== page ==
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Title/Abstract/Keywords

OGGETTI, AZIONI, LINGUAGGIO: CORRELATI NEUROFISIOLOGICI

Mantovani, Guendalina (2010) OGGETTI, AZIONI, LINGUAGGIO: CORRELATI NEUROFISIOLOGICI. PhD Thesis , Università degli Studi di Ferrara.

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    Abstract

    Language can be loosely defined as the ability to associate sounds and meanings through grammar rules. The problem of its origin, the definition of its characteristics and its social and philosophical implications are a constant factor crossing the disciplines and fields of research which are very distant with each other, ranging from religion to linguistics, from anthropology to archeology, from psychology to neuroscience. More recently, two subjects of particular interest for this work have taken a great interest in the origin of language: prehistoric archeology and neuroscience, which have merged in what Renfrew (2008) defines "neuroarcheology". The approach taken in this work aims to integrate the data derived from the ancient technical behavior with the data of neurophysiology to support the motor theory about the origin of language, according to the intuition of Liberman (1985, 1991, 2000) who identifies the last constituents of speech not in the sounds, but in the articulatory gestures evolved exclusively in the service of language. The study is based on the assumption that language production and lithics assemblages possess a common neural substrate, to be found in the involvement of the motor system in cognitive processes (Fadiga, Craighero 2006; Fadiga, Craighero 2007; Rizzolatti, Arbib 1998). As shown by recent data, Broca's area (area which is located at the foot of the third frontal convolution of the left hemisphere, corresponding to the Broadmann areas 44 and 45 ), in addition to its traditional functions (linguistic production, activation during listening), seems also involved in motor tasks such as the execution of actions and the observation of similar actions performed by others (Arbib 2000; Buccino 2005). Broca's area, in fact, is involved in the production and observation of manual and orofacial gestures. These data allowed to hypothesize that this area may represent a central hub for the connection between language, movement and sensory-motor processes (Fadiga, Craighero 2006). The immediacy with which we understand the actions of others has suggested the existence of a mechanism of direct and immediate understanding where the actions performed by others are directly represented in the observer's motor system, which contains, therefore, a motor copy of the actions observed by allowing a better understanding, prior to any process of cognitive elaboration. The mechanism underlying the ability to understand others is represented by the "mirror neurons" (Rizzolatti et al. 1996). Human language may be regarded, therefore, as the evolutionary refinement of an implicit communication system based on finalist representations of actions of hand and mouth, as the precursor of Broca's area was equipped, before the emergence of language, with a system of gesture recognition through the organization and interpretation of motor sequences in terms of goals for the actions (Rizzolatti, Arbib 1998). It can be assumed, therefore, that our ancestors were endowed with a brain region in which objectives and programs were represented in a syntactic way (Fadiga, Craighero 2007). The activation of the Broca's area to the observations of the actions could therefore constitute the neurobiological connection to the motor origin of the well-contructed speech and, functionally speaking, the tool-making the intermediate step between the representation of actions and the verbal communication (Fadiga et al. 2007; Peeters et al. 2009). To support what is outlined in these theoretical premises, experimental data will be shown in order to study the cortical representation during the observation of tools (that is of tools easy to grasp with a functional purpose) by detecting cortical excitability.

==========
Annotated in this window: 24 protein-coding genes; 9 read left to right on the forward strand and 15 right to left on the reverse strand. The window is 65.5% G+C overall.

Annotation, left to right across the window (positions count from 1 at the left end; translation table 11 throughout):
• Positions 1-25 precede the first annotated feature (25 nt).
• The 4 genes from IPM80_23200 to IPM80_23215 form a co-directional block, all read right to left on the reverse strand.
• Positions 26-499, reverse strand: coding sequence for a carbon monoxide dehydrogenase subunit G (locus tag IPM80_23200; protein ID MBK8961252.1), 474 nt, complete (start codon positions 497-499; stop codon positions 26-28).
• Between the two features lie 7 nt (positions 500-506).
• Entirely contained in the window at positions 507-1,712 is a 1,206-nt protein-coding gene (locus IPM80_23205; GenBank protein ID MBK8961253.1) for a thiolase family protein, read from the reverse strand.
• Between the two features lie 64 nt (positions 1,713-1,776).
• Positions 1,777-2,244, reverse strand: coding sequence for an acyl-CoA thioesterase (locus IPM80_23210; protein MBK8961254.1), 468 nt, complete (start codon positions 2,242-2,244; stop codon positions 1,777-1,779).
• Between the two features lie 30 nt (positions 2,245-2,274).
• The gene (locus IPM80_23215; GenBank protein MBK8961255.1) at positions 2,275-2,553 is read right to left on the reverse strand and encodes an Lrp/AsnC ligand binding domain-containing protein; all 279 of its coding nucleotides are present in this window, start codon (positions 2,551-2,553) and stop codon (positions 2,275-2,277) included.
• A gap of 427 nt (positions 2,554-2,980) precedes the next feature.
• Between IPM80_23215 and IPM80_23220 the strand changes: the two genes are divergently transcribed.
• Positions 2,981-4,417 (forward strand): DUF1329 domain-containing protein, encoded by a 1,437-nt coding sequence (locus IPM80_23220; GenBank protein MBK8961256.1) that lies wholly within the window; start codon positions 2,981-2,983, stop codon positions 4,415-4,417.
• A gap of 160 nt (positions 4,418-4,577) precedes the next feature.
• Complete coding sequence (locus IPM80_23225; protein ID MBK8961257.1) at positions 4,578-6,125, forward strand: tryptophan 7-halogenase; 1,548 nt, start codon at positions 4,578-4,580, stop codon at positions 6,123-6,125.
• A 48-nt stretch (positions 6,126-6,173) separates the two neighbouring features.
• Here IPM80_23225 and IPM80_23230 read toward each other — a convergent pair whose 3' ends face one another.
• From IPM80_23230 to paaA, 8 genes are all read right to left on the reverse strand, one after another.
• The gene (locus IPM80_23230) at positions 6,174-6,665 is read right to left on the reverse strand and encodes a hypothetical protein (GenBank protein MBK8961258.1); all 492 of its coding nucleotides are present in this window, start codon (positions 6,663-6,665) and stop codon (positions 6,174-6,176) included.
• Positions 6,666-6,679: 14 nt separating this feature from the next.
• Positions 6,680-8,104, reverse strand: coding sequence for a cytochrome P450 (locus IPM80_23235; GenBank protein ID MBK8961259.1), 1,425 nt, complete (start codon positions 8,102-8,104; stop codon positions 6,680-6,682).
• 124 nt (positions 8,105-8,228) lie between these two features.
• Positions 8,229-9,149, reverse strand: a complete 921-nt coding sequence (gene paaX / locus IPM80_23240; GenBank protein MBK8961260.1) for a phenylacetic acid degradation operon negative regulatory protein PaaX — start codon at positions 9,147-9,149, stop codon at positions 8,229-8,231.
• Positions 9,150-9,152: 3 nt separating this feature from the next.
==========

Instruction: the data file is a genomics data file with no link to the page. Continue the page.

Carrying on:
Item Type:Thesis (PhD Thesis)
    Date:12 March 2010
    Tutor:Fadiga, Luciano
    Coordinator:Peretto, Carlo
    Institution:Università degli Studi di Ferrara
    PhD:XXII Anno 2007 > SCIENZE E TECNOLOGIE PER L'ARCHEOLOGIA E I BENI CULTURALI
    Divisions:Dipartimento > Risorse naturali e culturali
    Subjects:Area 05 - Scienze biologiche > BIO/08 Antropologia
    Uncontrolled Keywords:linguaggio, neuroni specchio, EEG, industria litica, Language, mirror neurons, Lithics
    Deposited on:21 Jul 2010 11:31

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